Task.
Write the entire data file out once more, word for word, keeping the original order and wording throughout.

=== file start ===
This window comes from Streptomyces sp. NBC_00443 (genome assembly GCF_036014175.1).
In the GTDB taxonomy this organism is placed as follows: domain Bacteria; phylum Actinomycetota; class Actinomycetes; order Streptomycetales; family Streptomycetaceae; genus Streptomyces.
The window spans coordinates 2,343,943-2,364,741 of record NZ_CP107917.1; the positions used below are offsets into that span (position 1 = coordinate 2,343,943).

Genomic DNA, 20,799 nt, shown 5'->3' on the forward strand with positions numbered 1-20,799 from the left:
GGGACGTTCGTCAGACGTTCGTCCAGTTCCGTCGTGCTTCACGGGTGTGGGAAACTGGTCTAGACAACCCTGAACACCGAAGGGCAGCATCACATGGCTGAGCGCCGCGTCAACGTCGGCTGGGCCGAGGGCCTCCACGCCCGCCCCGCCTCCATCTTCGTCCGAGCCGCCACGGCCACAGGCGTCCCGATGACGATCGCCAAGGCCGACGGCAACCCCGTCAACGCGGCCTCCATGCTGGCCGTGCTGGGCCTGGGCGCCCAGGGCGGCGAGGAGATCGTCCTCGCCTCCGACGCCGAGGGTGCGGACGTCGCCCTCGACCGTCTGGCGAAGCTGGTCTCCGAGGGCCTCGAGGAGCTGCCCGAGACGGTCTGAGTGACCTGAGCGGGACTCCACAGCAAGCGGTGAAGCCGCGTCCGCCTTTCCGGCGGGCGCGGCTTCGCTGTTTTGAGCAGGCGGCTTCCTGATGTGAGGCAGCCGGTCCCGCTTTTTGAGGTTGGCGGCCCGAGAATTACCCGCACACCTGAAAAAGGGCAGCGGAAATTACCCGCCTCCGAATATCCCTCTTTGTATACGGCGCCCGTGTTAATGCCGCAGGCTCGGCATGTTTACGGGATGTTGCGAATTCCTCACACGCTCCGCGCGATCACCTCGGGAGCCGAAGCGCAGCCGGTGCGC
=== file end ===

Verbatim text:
This window comes from Streptomyces sp. NBC_00443 (genome assembly GCF_036014175.1).
In the GTDB taxonomy this organism is placed as follows: domain Bacteria; phylum Actinomycetota; class Actinomycetes; order Streptomycetales; family Streptomycetaceae; genus Streptomyces.
The window spans coordinates 2,343,943-2,364,741 of record NZ_CP107917.1; the positions used below are offsets into that span (position 1 = coordinate 2,343,943).

Genomic DNA, 20,799 nt, shown 5'->3' on the forward strand with positions numbered 1-20,799 from the left:
GGGACGTTCGTCAGACGTTCGTCCAGTTCCGTCGTGCTTCACGGGTGTGGGAAACTGGTCTAGACAACCCTGAACACCGAAGGGCAGCATCACATGGCTGAGCGCCGCGTCAACGTCGGCTGGGCCGAGGGCCTCCACGCCCGCCCCGCCTCCATCTTCGTCCGAGCCGCCACGGCCACAGGCGTCCCGATGACGATCGCCAAGGCCGACGGCAACCCCGTCAACGCGGCCTCCATGCTGGCCGTGCTGGGCCTGGGCGCCCAGGGCGGCGAGGAGATCGTCCTCGCCTCCGACGCCGAGGGTGCGGACGTCGCCCTCGACCGTCTGGCGAAGCTGGTCTCCGAGGGCCTCGAGGAGCTGCCCGAGACGGTCTGAGTGACCTGAGCGGGACTCCACAGCAAGCGGTGAAGCCGCGTCCGCCTTTCCGGCGGGCGCGGCTTCGCTGTTTTGAGCAGGCGGCTTCCTGATGTGAGGCAGCCGGTCCCGCTTTTTGAGGTTGGCGGCCCGAGAATTACCCGCACACCTGAAAAAGGGCAGCGGAAATTACCCGCCTCCGAATATCCCTCTTTGTATACGGCGCCCGTGTTAATGCCGCAGGCTCGGCATGTTTACGGGATGTTGCGAATTCCTCACACGCTCCGCGCGATCACCTCGGGAGCCGAAGCGCAGCCGGTGCGC